How should we respond? With awe and worship. Our God is an awesome God. His holiness is infinite. We are finite. His understanding is unsearchable. With the angels we should sing, “Holy, Holy, Holy is the Lord God almighty. The whole earth is full of his glory” (Isa. 6:3).

For those who would like to pursue this subject further,  here is an eye-opening biblical defense by Jonathan Edwards. 

Thursday, April 4, 2013

Book Review: The Meaning of Marriage!


JUST FINISHED TIM KELLER'S new book, The Meaning of Marriage, "Facing the Complexities of Commitment with the Wisdom of God."

Having enjoyed Keller's previous books I opened this volume expectantly. The first chapter covered   the state of marriage in the Western world, and was helpful. Keller described and analyzed the "Me-Marriage" syndrome and its damaging impact on people's willingness to marry. He suggested the gospel as the solution.

Another plus was Keller's emphasis on the need to build marriage around friendship. Following up on this idea was a chapter on singleness with unusually
 helpful tips on what to look for in a mate.

However, the book fell short in a couple of key areas. I had no problems with anything that Keller said. It was all useful and helpful. It was what he didn't emphasized that bothered me. In my view he did not place enough emphasis on Ephesians 5:22-34.

The New Testament only has two passages on marriage––Ephesians five and 1 Peter 3. Ephesians five is the most important. Keller emphasized companionship as the purpose of marriage. But Ephesians five is very clear. The purpose of marriage is to glorify the relationship between Christ and his church through the love of the husband and the submission/respect of his wife. Although Keller mentioned this in the first chapter, he did not emphasize it.

This book also contained an excellent chapter on wifely submission. In  light of our contemporary climate, I appreciated the courage required to discuss this. However, a disturbing weakness was a lack of corresponding emphasis on Eph. 5:25. "Husbands, love your wives as Christ loved the church and gave himself up for her." Although Keller briefly mentions it in chapter one, he does not camp out on this crucial subject or emphasize it. I found this tragic. The husband's love is the engine that powers the Christian marriage. I would have liked one or two chapters applying this to daily experience. For me this was a gaping omission.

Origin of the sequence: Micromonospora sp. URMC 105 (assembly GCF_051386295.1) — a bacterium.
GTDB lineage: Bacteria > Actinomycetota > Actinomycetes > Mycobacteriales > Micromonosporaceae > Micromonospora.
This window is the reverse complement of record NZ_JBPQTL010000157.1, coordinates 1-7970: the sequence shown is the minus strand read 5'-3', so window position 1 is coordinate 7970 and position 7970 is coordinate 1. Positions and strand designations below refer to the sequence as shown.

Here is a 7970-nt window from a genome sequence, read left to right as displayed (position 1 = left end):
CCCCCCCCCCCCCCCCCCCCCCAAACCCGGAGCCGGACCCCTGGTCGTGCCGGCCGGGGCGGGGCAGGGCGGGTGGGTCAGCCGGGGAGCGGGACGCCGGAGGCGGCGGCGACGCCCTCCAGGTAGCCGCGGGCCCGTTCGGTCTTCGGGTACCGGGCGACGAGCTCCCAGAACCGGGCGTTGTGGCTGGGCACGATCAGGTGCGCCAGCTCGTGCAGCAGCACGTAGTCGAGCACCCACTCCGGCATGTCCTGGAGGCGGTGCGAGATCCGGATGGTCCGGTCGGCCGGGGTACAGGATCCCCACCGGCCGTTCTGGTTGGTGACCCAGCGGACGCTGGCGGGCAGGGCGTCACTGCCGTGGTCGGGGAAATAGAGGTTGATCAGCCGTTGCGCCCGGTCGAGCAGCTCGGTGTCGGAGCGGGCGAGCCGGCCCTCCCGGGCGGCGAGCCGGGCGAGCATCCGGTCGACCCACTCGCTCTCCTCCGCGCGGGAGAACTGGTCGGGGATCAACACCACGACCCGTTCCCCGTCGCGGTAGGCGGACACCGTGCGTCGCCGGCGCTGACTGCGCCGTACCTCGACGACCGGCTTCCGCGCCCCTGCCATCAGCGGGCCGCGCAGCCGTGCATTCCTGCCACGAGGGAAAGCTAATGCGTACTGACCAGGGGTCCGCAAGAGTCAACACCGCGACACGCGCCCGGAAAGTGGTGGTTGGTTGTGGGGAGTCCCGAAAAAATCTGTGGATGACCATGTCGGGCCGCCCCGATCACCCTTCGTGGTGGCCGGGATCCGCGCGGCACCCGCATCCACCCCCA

For someone looking for great pointers on how to overcome selfishness, etc. I recommend this book. But for someone eager to dig deeply into the theological mystery of marriage, there are better books on the market.




Thursday, March 28, 2013

Providential Encouragement In the Atonement

THERE ARE MANY fulfillments of prophecy and Old Testament types imbedded in Christ's passion.
Our Substitute
They are remarkable, and they are designed to encourage us, to convince us that  Golgotha was an event orchestrated and planned by divine providence. Let me explain.

First, Jesus died on the Passover. Jesus died on Friday, the sixth day of the Jewish week. This was no accident, and it was important. The Passover received its name from the fact that the Angel of Death "passed over" all the Jewish families that put their trust in God their Savior. Waiting for liberation from Egyptian bondage, God informed the Jewish slaves that he was going to kill the firstborn of every family. He would make one exception. Every family that slaughtered a lamb, smeared its blood over their door post, roasted it, and ate it communally would be spared. The death of the Lamb, symbolized by the blood, would substitute for the firstborn, and the Angel of Death would "passover" their house. God saved the firstborn of every Jewish family that obeyed this instruction. Those who didn't experienced the death of their firstborn.

All of this foreshadowed the true Lamb of God (Jn. 1:29) who would also shed his blood on the Passover. He is the true Lamb that saves all who put their trust in Him. When someone believes the gospel they figuratively apply Christ's blood to their heart by faith. The Angel of Death also passes over them, the death of God's Lamb being their substitute.

That is why Jesus died on the Jewish feast of Passover. He wanted us to make this connection. He is the true Lamb to which the Passover points.

In addition Jesus died on the Friday, the sixth day of the week. This was another important pointer. Their were six days of creation. On the sixth day God finished his work of creation. "God saw everything that he had made, and behold, it was very good" (Gen. 1:31). On the seventh day he rested.